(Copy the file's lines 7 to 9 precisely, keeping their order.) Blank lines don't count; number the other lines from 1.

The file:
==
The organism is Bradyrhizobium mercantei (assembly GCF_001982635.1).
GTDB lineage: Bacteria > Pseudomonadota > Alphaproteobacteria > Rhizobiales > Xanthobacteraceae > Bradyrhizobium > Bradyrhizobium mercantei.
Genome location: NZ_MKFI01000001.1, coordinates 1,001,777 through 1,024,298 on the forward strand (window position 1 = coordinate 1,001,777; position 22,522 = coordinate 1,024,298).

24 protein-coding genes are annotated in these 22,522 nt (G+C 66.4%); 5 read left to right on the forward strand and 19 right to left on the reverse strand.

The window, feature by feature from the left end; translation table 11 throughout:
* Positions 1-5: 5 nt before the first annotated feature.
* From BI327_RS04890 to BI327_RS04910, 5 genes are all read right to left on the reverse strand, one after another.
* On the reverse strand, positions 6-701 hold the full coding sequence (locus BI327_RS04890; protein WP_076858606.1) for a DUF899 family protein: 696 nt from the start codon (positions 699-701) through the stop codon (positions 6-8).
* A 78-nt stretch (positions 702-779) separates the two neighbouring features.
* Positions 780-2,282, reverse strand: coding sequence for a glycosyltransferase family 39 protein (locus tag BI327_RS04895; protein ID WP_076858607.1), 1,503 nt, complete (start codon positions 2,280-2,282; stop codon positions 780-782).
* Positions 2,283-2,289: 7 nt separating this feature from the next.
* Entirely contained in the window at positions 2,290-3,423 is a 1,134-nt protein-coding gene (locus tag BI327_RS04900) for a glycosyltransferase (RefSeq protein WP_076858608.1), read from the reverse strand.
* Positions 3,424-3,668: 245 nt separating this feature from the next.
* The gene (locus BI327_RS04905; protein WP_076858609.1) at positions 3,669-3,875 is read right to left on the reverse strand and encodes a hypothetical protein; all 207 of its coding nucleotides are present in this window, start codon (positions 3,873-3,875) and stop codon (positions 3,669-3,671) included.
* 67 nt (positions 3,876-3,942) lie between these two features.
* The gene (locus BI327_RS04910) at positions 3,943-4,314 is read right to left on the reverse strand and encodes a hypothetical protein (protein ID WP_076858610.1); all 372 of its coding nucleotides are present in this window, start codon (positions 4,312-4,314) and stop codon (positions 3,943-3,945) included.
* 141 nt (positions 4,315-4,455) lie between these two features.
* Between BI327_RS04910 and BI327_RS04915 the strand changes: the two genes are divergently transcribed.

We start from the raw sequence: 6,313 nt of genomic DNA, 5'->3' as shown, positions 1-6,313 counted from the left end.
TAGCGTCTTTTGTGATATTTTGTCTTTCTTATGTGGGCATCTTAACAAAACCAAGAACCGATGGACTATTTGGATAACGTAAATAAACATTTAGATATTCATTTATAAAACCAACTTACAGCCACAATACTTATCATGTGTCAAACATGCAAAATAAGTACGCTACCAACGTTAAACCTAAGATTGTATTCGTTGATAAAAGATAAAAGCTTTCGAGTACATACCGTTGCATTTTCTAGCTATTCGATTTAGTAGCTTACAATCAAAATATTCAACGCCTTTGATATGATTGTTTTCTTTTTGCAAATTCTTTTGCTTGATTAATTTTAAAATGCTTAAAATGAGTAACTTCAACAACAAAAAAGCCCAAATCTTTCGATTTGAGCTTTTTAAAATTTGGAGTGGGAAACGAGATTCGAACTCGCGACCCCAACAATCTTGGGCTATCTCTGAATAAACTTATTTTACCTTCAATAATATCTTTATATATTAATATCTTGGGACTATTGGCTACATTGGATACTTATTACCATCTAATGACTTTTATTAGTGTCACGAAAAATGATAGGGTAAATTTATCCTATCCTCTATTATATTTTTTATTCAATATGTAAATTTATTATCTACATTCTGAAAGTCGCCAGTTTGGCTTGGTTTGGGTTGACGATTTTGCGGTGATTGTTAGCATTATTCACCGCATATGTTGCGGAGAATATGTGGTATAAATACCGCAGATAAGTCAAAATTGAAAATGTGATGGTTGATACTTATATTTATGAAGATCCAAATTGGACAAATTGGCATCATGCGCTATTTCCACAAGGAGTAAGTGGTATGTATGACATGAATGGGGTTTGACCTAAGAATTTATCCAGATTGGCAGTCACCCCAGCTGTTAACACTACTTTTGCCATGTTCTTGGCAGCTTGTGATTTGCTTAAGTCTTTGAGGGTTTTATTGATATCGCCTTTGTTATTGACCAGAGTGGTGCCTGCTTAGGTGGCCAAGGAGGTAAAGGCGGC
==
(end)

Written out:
* From BI327_RS04890 to BI327_RS04910, 5 genes are all read right to left on the reverse strand, one after another.
* On the reverse strand, positions 6-701 hold the full coding sequence (locus BI327_RS04890; protein WP_076858606.1) for a DUF899 family protein: 696 nt from the start codon (positions 699-701) through the stop codon (positions 6-8).
* A 78-nt stretch (positions 702-779) separates the two neighbouring features.